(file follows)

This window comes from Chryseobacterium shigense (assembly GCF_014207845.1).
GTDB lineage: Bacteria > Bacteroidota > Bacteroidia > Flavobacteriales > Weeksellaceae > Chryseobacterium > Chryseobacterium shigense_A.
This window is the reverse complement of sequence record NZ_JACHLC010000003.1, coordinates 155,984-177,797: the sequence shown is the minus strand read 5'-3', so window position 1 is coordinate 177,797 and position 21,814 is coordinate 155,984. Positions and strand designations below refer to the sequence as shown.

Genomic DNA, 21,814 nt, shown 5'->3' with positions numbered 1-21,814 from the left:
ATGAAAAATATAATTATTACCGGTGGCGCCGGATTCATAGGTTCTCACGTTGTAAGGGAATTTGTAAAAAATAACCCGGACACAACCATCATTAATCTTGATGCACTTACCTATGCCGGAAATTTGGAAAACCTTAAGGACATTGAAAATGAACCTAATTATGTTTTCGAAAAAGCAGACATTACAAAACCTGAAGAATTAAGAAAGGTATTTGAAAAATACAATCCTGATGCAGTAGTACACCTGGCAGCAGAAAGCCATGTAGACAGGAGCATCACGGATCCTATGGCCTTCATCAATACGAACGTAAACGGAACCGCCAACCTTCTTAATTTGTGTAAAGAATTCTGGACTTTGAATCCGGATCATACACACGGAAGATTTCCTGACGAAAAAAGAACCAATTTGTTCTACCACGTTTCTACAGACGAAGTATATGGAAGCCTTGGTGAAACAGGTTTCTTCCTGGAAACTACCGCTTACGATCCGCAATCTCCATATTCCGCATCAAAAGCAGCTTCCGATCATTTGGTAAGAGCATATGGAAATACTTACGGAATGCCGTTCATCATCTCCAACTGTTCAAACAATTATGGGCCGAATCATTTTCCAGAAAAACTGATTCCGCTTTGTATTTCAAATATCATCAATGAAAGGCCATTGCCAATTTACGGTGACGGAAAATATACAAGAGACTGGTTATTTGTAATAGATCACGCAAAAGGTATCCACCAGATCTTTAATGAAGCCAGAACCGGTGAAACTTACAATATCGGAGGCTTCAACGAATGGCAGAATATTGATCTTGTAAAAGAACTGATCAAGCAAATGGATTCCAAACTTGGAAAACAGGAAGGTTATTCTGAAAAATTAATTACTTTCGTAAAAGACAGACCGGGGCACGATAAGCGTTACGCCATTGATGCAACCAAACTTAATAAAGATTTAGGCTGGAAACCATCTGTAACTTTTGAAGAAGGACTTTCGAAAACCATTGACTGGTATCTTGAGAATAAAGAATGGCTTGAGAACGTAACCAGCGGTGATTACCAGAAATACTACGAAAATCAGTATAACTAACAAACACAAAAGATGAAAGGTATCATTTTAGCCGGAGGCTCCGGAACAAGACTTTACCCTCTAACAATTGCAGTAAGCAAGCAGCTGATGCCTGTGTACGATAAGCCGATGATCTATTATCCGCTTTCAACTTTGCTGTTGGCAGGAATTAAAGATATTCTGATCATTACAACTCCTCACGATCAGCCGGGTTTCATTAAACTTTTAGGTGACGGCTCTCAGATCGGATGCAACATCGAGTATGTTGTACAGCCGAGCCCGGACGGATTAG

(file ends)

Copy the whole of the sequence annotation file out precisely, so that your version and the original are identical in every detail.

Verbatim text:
This window comes from Chryseobacterium shigense (assembly GCF_014207845.1).
GTDB lineage: Bacteria > Bacteroidota > Bacteroidia > Flavobacteriales > Weeksellaceae > Chryseobacterium > Chryseobacterium shigense_A.
This window is the reverse complement of sequence record NZ_JACHLC010000003.1, coordinates 155,984-177,797: the sequence shown is the minus strand read 5'-3', so window position 1 is coordinate 177,797 and position 21,814 is coordinate 155,984. Positions and strand designations below refer to the sequence as shown.

Genomic DNA, 21,814 nt, shown 5'->3' with positions numbered 1-21,814 from the left:
ATGAAAAATATAATTATTACCGGTGGCGCCGGATTCATAGGTTCTCACGTTGTAAGGGAATTTGTAAAAAATAACCCGGACACAACCATCATTAATCTTGATGCACTTACCTATGCCGGAAATTTGGAAAACCTTAAGGACATTGAAAATGAACCTAATTATGTTTTCGAAAAAGCAGACATTACAAAACCTGAAGAATTAAGAAAGGTATTTGAAAAATACAATCCTGATGCAGTAGTACACCTGGCAGCAGAAAGCCATGTAGACAGGAGCATCACGGATCCTATGGCCTTCATCAATACGAACGTAAACGGAACCGCCAACCTTCTTAATTTGTGTAAAGAATTCTGGACTTTGAATCCGGATCATACACACGGAAGATTTCCTGACGAAAAAAGAACCAATTTGTTCTACCACGTTTCTACAGACGAAGTATATGGAAGCCTTGGTGAAACAGGTTTCTTCCTGGAAACTACCGCTTACGATCCGCAATCTCCATATTCCGCATCAAAAGCAGCTTCCGATCATTTGGTAAGAGCATATGGAAATACTTACGGAATGCCGTTCATCATCTCCAACTGTTCAAACAATTATGGGCCGAATCATTTTCCAGAAAAACTGATTCCGCTTTGTATTTCAAATATCATCAATGAAAGGCCATTGCCAATTTACGGTGACGGAAAATATACAAGAGACTGGTTATTTGTAATAGATCACGCAAAAGGTATCCACCAGATCTTTAATGAAGCCAGAACCGGTGAAACTTACAATATCGGAGGCTTCAACGAATGGCAGAATATTGATCTTGTAAAAGAACTGATCAAGCAAATGGATTCCAAACTTGGAAAACAGGAAGGTTATTCTGAAAAATTAATTACTTTCGTAAAAGACAGACCGGGGCACGATAAGCGTTACGCCATTGATGCAACCAAACTTAATAAAGATTTAGGCTGGAAACCATCTGTAACTTTTGAAGAAGGACTTTCGAAAACCATTGACTGGTATCTTGAGAATAAAGAATGGCTTGAGAACGTAACCAGCGGTGATTACCAGAAATACTACGAAAATCAGTATAACTAACAAACACAAAAGATGAAAGGTATCATTTTAGCCGGAGGCTCCGGAACAAGACTTTACCCTCTAACAATTGCAGTAAGCAAGCAGCTGATGCCTGTGTACGATAAGCCGATGATCTATTATCCGCTTTCAACTTTGCTGTTGGCAGGAATTAAAGATATTCTGATCATTACAACTCCTCACGATCAGCCGGGTTTCATTAAACTTTTAGGTGACGGCTCTCAGATCGGATGCAACATCGAGTATGTTGTACAGCCGAGCCCGGACGGATTAG